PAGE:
Whether you've been at your job for a decade or you just started, your boss will always scare you, at least a little. You might be the best of friends outside of the office, but once you're together under that florescent lighting, the dynamic becomes unavoidably present. Your boss > you. And while that's how it should be, sometimes that very dynamic can make it so that clear communication is not accessible or attainable.
So what do you do when you have this nagging suspicion that your boss is mad at you, but hasn't yet taken the time to let you know? You're sure of it — they're terse, less personable, but with only you; they don't take the time to ask you how you are or avoid eye contact at all costs. They want you to know that they're unhappy with you and you can't decide if you want them to just let it out and tell you what the problem is, or if you want to just win them over with kindness and brown-nosery until they're not mad anymore.
You're fooling yourself if you say you don't care, because even if you hate your job, it doesn't feel good to be choking on negativity that you can't place or defend yourself from. The fear that someone is mad at you can easily trigger stress responses. It can keep you up at night, keep you anxious and unable to perform well at your job. And while you might be waiting for your boss to make the move, remember that the fact that they're annoyed with you might not be as important to them as it is to you. You might have to be the bigger person and initiate resolution. Here are a few different circumstances you might be in an a few ways to get out of them!
If You Messed Up
People make mistakes on the job all the time. But when you're the one who makes the mistake, you think no one's ever effed up as much in the history of time. If you've messed up and you believe your boss is disappointed in you, but hasn't said so directly, it's probably best to schedule some time with your boss. You'll want to make sure that you understand why you messed up and what you can do it avoid it happening again in the future. If you know the answers and can talk about the subject without being defensive or making excuses, you should have a word with your boss. It's good to let the people who pay for your skill set to know that you're constantly striving to improve and that quality control is important to you.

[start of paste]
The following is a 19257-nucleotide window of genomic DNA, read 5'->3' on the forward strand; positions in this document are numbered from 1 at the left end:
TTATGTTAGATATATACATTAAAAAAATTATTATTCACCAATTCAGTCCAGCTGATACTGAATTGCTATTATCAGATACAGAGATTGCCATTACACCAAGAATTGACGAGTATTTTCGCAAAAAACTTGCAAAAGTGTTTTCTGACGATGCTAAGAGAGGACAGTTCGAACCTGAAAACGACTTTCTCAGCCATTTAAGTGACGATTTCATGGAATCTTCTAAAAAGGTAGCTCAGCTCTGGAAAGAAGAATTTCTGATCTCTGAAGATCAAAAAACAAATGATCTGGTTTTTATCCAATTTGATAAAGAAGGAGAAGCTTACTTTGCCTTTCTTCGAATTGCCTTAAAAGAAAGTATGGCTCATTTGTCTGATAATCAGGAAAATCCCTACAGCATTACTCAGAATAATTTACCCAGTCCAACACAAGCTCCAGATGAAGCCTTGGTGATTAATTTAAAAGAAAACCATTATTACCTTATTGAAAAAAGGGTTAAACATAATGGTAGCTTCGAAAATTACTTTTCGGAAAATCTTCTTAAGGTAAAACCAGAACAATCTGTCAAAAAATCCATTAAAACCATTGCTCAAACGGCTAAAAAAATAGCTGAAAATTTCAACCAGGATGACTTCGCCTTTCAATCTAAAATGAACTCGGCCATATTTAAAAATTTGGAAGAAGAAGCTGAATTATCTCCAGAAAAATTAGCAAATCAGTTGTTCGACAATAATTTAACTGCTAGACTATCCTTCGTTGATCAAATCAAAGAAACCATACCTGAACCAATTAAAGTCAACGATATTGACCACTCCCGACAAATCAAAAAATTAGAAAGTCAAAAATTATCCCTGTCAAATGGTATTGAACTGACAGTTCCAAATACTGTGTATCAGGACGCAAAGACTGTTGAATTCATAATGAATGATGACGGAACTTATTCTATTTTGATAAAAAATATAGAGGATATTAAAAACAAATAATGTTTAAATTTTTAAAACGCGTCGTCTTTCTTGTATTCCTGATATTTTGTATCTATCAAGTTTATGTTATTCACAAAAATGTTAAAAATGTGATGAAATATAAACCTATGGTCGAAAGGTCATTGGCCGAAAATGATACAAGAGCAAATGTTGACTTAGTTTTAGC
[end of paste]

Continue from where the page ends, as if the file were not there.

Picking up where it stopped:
If You Might Have Offended Your Boss
It's happened to everyone. You let your guard down and get a little bit too casual with your boss and something totally inappropriate slips through your teeth. You can literally see the words hit your boss's face as it sours and her warmth leaves the building. You probably said sorry immediately, and your boss probably said that it was fine and walked away, but in their head they're more likely to just write you off then they are to spend any time wallowing in it. If you've already apologized, let it go. Try to prove your character in other ways. Don't make your mistake take more time out of your bosses busy life. The longer you drag it out, the longer your boss has to be reminded of it and the more insecure you come across. Next time you'll be more careful when socializing with your superiors.
If You Have Poor Communication
If you and your boss are bad at communicating, it might always seems like your boss is a little bit mad at your or a little bit too uninterested in your existence. While it can be good to go under the radar, it's better to make sure that the people who pay you know exactly what they're paying you for and why your place in the company is invaluable. Realistically, your boss might not have the time to get to know you and develop inside jokes and office handshakes, but it's important (especially if you've been at a company for more than six months) for your boss to know a little bit about you, because it can help improve your communication. Request a meeting when your boss's schedule is slowest and let your boss know that you just wanted to introduce yourself and share gratitude for the position. That will hopefully open the door to some improved communication. Every boss wants to know that their employees feel grateful to be there.
You Don't Know WTF
Depending on how sensitive or intuitive you are, you might often think people are mad at you. Maybe you have a guilty conscience, maybe you're paranoid, maybe you're just perceptive, but it's not always about you. Sometimes your boss is just having a bad day. Maybe they were laughing hysterically with you five minutes ago and now you've asked them where the stapler is and they've bitten your head off. Chances are that if your boss's behavior seems very erratic and makes zero sense to you, it's not about you. So before you bother your boss with your insecurity, give them a few days to make the situation more clear to you. Things might go back to normal between the two of you in a day, or you might notice that your boss is treating everyone with the same shortness. Bite your tongue for a few days before you jump to conclusions.
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